- And leads that are followed up are only touched an average of 1.3 times. This represents a huge opportunity cost not only in revenue but also in the customer/prospect experience.
The sales manager’s job is to ensure that each step of your sales process unfolds promptly. You must know which step of the process you are in with any prospect.
The core of any process is that it is predictable and yields a certain result. The result changes when any step of your sales process is skipped or not completed on time. To establish the right plan and then follow it. By doing so, you’ll maintain control.
You only want your sales reps selling to sales-qualified leads. That’s why defining what a sales-qualified lead (SQL) is for your company is important.
Sales and marketing success only comes when each side works toward shared goals. And the first step is to determine what the rules are.
What are the 5 Lead Stages of the Sales Cycle?
The stages of the sales cycle are segmented into five parts.
First, you should know each sales cycle stage and how they relate to your leads.
The sales cycle follows your leads through the buying decision process.
The diagram below shows a typical sales cycle for a business, which is for a high-tech consulting startup.
- Prospecting [Attract] – Your lead has a problem; they search for a solution on the web but aren’t sure what they’re looking for yet. Your business comes up in the prospects search and has shown some interest.
- Top of the Funnel (TOFU) – Leads who visit your website and through TOFU content marketing (like white papers or industry reports) have found a potential solution to their problem. These leads are called marketing captured leads (MCL) and need to be qualified by the marketing to become qualified leads (MQL) before they are turned over to sales.
- Middle of the Funnel (MOFU) – Now that your lead knows what they need, they struggle with which company best fits their needs. You can encourage your lead to pick you up through MOFU offers. At this stage, some of the MQLs move to the next sales funnel stage, called sales qualified leads (SQL), and the sales rep starts working on these.
- Bottom of the Funnel (BOFU) – Your lead has decided you’re the best fit but needs to know why they should buy from you today. You can answer this question with BOFU marketing offers.
Delight – Your lead converted into a paying customer! Now you have to keep them engaged with special offers, social media shares, and great customer service, so when it’s time to renew, it’s obvious they should.
What is the sales pipeline?
A sales pipeline visually represents sales prospects and where they are in the purchasing process. A sales pipeline represents prospects and where they are in the pipeline stages.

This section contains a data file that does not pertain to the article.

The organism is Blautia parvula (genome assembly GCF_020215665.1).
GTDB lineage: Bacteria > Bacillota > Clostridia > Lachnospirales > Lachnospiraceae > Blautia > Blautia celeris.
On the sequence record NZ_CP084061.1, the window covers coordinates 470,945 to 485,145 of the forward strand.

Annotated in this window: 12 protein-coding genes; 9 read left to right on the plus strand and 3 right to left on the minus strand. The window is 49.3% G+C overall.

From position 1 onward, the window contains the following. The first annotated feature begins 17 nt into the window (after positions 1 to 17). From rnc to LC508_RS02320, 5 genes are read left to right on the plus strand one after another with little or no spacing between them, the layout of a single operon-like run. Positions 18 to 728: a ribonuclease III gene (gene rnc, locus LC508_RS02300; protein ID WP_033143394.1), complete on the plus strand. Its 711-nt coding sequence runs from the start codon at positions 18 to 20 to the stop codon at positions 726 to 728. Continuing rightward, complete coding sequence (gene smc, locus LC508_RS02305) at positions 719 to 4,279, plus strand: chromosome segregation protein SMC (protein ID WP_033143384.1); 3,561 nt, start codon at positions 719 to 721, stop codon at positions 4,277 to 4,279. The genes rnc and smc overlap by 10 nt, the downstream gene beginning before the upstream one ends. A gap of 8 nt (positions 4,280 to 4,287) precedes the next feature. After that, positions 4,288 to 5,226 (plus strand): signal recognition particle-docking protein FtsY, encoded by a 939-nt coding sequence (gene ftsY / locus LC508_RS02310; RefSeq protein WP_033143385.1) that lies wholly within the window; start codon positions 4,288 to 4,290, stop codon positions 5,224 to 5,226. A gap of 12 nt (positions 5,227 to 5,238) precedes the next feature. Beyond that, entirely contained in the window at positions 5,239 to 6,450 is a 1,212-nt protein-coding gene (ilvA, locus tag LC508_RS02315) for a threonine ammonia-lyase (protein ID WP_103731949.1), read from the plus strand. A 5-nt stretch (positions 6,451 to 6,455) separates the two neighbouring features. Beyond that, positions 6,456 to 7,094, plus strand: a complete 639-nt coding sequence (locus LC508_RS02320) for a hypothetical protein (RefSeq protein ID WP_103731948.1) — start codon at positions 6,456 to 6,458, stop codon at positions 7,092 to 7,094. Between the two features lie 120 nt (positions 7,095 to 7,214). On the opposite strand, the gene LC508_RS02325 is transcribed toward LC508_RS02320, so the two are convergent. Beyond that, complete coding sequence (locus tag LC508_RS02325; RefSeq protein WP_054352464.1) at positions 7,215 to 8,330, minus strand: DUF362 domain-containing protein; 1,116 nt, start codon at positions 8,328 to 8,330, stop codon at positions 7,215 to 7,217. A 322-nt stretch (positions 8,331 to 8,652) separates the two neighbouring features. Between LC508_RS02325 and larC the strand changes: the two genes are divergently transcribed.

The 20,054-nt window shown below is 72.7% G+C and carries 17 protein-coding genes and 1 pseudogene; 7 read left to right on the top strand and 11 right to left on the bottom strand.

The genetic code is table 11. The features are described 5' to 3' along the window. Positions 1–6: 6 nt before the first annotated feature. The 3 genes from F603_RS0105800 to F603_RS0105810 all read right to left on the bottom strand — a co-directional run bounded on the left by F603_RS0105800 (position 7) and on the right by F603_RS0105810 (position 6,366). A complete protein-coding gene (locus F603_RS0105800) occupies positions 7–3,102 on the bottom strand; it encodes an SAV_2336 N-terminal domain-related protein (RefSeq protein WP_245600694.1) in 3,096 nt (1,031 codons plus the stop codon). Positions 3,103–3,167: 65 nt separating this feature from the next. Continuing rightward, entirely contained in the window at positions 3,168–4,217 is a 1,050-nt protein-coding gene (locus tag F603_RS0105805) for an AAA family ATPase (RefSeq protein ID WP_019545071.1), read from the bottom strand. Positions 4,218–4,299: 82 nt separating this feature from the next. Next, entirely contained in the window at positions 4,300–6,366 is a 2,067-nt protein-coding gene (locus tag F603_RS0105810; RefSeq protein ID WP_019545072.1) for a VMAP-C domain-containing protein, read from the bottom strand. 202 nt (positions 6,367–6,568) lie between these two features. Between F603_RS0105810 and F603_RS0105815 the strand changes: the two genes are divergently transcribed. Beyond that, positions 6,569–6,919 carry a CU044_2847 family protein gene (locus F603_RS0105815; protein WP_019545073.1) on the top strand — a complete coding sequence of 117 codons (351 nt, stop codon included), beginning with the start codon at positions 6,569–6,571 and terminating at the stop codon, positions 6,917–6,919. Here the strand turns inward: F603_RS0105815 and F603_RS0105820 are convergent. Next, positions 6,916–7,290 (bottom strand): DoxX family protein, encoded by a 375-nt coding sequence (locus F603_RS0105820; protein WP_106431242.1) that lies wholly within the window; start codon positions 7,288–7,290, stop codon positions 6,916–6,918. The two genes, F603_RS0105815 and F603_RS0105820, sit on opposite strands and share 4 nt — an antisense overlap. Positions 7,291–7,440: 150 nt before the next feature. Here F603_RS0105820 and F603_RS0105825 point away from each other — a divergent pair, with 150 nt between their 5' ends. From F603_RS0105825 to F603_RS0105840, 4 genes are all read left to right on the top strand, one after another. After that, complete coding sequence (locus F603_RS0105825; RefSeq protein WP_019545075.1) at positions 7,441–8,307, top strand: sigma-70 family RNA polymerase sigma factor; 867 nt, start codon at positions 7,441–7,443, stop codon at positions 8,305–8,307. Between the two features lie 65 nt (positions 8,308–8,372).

The sales pipeline also provides an overview of a sales rep’s account forecast and how close he/she is to making quota and meeting the sales forecast.
You might use outdated tactics if your sales pipeline process has struggled to fulfill quotas. Your sales pipeline process should be audited to find performance gaps.
What is a Sales Lead?
Wikipedia defines a lead or sales-ready lead as ‘the identification of a person or entity with the interest and authority to buy a product or service.’
Nowadays, leads referred to are mainly online leads generated by filling in a form online. However, they could equally result from a phone call or a business card from an interesting person at a networking event.
What is a sales qualified lead in sales? [SQL]
A sales-ready lead moves to a qualified lead and is more than just a contact on a list you may have just purchased or someone who recently filled out a form from a landing page on your website.
It includes further information on the person or the company they represent, which qualifies them for a certain product.
At Matrix Marketing Group, we’ve adopted the BANT approach. I’m familiar with it from my IBM days, and it works.
Typical qualifying questions relate to the BANT approach:
- Budget: Do they have enough money to buy the product/service?
- Authority: Can they make a purchase decision?
- Do they need that the product or service in question can meet?
- Timescale: do they have a specific time when they wish to purchase?
By gathering answers to the above questions at the lead stage. These are then considered ‘sales qualified leads.’
Let’s dive into the BANT system more.
The BANT System
The definition of an SQL may vary based on what you’re selling and whom you’re selling to, but many companies use the BANT system (designed by IBM) when qualifying leads.
Here’s a breakdown of how to qualify leads using the BANT system:
Budget: Does a Prospect Have the Budget to Buy?
Effective selling requires that the sales reps (or SDRs) determine whether a prospect can afford your solution. It doesn’t matter how much a prospect likes your solution. They aren’t a viable customer if they can’t afford it.
Authority: Does a Prospect Have the Authority to Buy?
Good sales rep knows to call high, but key executives have elaborate defense mechanisms to keep salespeople out. A personal introduction is the only reliable way to get past these defenses.